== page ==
environment

Windscale – the World’s First Major Nuclear Accident

Windscale – the World’s First Major Nuclear Accident

On October 10, 1957, the world’s first major nuclear accident took place. The Windscale fire happened in Cumbria, U.K. and was Great Britain‘s worst nuclear accident in history. Great Britain and the Bomb After World War II, the British refused to just look at how the United States and the Soviet Union raced each other in who can work with nuclear power at first and most important, who is able to launch…
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John Boyd Orr and his Nutrition Research

John Boyd Orr and his Nutrition Research

On September 23, 1880, Scottish teacher, doctor, biologist and politician John Boyd Orr, 1st Baron Boyd-Orr was born. Boyd Orr received the Nobel Peace Prize for his scientific research into nutrition and his work as the first Director-General of the United Nations Food and Agriculture Organization (FAO) to eliminate world hunger. John Boyd Orr won a Queen’s Scholarship to study at a teacher training college in Glasgow when he was 19 years old.…
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George Stapledon and Grassland Science

George Stapledon and Grassland Science

On September 22, 1882, English grassland scientist and pioneer environmentalist Sir Reginald George Stapledon was born. Stapledon worked to compensate for the land use changes of the 20th century, after the collapse of rural mining industries of 18th and 19th centuries and resultant depopulation. Reginald George Stapledon was born at Lakenham, Northam, near Bideford, Devon, UK, the sixth of the seven children of shipping agent William Stapledon and Mary Clibbert. A family…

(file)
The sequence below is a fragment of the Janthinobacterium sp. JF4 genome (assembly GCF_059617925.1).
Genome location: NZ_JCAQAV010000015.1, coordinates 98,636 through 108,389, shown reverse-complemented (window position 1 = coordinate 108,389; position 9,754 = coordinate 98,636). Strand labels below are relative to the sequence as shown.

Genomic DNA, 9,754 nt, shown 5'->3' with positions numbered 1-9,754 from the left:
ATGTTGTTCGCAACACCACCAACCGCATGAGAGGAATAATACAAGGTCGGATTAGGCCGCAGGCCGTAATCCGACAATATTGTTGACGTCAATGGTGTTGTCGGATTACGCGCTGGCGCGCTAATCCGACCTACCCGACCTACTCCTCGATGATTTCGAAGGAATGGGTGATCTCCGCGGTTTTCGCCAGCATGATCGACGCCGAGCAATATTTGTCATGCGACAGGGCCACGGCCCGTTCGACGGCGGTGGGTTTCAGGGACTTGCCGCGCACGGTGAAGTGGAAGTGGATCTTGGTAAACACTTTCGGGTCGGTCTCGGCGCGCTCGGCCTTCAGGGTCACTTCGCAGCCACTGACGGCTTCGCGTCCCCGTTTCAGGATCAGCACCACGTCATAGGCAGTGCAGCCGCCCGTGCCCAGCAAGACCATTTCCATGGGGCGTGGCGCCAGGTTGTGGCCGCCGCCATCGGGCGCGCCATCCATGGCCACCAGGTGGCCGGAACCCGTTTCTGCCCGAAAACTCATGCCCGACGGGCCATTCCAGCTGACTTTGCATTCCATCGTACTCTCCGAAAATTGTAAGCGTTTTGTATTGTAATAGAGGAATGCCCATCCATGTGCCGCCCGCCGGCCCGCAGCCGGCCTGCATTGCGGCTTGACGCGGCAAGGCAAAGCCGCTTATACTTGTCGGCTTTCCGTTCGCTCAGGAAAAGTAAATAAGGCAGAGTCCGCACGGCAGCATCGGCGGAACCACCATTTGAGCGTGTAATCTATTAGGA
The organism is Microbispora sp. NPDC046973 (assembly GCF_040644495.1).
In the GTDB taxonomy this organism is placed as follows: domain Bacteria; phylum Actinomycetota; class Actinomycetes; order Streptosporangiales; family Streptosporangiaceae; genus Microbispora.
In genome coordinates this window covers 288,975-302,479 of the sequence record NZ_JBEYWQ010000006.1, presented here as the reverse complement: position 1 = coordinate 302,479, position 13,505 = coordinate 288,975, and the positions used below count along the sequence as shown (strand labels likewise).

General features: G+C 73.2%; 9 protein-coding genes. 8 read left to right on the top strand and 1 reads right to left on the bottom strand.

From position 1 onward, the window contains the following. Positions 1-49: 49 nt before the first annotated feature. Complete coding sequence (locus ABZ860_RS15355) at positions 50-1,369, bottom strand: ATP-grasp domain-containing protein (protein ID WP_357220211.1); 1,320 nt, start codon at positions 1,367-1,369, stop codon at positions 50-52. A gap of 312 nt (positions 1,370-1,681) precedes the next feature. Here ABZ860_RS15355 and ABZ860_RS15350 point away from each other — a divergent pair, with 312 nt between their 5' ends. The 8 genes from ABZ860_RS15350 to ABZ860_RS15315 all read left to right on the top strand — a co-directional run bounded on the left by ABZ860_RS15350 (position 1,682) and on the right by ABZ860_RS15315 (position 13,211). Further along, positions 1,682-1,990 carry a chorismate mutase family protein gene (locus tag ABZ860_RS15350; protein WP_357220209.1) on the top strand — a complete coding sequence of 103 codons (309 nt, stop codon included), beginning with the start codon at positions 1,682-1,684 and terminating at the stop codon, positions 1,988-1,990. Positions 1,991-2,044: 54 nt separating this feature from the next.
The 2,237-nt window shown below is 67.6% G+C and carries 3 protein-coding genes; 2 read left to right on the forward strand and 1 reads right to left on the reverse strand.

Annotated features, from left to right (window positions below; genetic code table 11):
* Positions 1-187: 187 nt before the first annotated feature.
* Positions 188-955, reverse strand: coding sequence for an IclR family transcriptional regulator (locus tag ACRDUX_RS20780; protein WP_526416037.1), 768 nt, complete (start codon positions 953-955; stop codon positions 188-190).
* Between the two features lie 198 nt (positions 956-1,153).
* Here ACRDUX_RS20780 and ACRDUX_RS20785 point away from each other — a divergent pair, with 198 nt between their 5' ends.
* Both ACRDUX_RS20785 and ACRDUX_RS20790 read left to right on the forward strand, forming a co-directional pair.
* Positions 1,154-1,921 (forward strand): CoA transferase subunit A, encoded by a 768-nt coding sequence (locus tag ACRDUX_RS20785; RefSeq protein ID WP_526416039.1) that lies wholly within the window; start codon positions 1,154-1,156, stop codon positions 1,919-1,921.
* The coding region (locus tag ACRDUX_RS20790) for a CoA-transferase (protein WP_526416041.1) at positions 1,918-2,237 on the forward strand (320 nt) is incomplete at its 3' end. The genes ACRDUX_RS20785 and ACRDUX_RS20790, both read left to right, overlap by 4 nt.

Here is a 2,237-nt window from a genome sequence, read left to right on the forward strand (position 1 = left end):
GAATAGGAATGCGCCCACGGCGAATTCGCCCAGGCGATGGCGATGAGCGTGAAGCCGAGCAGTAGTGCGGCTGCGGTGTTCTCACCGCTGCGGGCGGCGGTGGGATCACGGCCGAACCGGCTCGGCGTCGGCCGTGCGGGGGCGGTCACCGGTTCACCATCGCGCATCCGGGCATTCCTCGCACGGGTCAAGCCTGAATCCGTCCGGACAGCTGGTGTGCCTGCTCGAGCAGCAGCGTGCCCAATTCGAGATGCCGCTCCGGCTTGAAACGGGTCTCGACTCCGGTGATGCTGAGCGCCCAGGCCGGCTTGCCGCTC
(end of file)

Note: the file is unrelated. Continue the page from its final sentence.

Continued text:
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René Dubos and the Antibiotics

René Dubos and the Antibiotics

On February 20, 1901, French-born American microbiologist, experimental pathologist, environmentalist, humanist, and winner of the Pulitzer Prize René Jules Dubos was born. Dubos is credited for having made famous Jacques Ellul‘s environmental maxim, “Think globally, act locally” (penser global, agir local). In Research, he is best known for his pioneer work in isolating antibacterial substances from certain soil microorganisms and the discovery of major antibiotic. Dubos was born in Saint-Brice-sous-Forêt, France, and…
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John Muir and the U.S. National Park System

John Muir and the U.S. National Park System

On April 21, 1838, Scottish-American naturalist and author John Muir was born. He was an early advocate of preservation of wilderness in the United States. His letters, essays, and books telling of his adventures in nature, especially in the Sierra Nevada mountains of California, have been read by millions. His activism helped to preserve the Yosemite Valley, Sequoia National Park and other wilderness areas. Muir’s family emigrated to the United States in…
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